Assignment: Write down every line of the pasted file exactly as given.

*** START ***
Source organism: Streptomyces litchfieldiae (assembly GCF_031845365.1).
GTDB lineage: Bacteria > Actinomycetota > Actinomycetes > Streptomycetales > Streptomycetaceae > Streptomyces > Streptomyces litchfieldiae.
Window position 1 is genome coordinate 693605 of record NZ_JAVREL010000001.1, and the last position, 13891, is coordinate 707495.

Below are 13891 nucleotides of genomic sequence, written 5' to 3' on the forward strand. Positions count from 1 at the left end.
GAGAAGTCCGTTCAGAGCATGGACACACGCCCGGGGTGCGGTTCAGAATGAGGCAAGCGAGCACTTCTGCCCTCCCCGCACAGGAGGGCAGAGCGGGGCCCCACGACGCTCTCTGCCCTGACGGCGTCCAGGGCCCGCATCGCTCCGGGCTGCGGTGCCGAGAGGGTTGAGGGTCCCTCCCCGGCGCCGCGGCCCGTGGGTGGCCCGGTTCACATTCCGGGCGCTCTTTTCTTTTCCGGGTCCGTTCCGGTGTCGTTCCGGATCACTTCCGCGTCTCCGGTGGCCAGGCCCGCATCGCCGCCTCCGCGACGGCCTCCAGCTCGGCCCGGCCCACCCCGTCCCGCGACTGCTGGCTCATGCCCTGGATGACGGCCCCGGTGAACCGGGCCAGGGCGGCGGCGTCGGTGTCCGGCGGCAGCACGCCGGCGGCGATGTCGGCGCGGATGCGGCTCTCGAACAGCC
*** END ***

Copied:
Source organism: Streptomyces litchfieldiae (assembly GCF_031845365.1).
GTDB lineage: Bacteria > Actinomycetota > Actinomycetes > Streptomycetales > Streptomycetaceae > Streptomyces > Streptomyces litchfieldiae.
Window position 1 is genome coordinate 693605 of record NZ_JAVREL010000001.1, and the last position, 13891, is coordinate 707495.

Below are 13891 nucleotides of genomic sequence, written 5' to 3' on the forward strand. Positions count from 1 at the left end.
GAGAAGTCCGTTCAGAGCATGGACACACGCCCGGGGTGCGGTTCAGAATGAGGCAAGCGAGCACTTCTGCCCTCCCCGCACAGGAGGGCAGAGCGGGGCCCCACGACGCTCTCTGCCCTGACGGCGTCCAGGGCCCGCATCGCTCCGGGCTGCGGTGCCGAGAGGGTTGAGGGTCCCTCCCCGGCGCCGCGGCCCGTGGGTGGCCCGGTTCACATTCCGGGCGCTCTTTTCTTTTCCGGGTCCGTTCCGGTGTCGTTCCGGATCACTTCCGCGTCTCCGGTGGCCAGGCCCGCATCGCCGCCTCCGCGACGGCCTCCAGCTCGGCCCGGCCCACCCCGTCCCGCGACTGCTGGCTCATGCCCTGGATGACGGCCCCGGTGAACCGGGCCAGGGCGGCGGCGTCGGTGTCCGGCGGCAGCACGCCGGCGGCGATGTCGGCGCGGATGCGGCTCTCGAACAGCC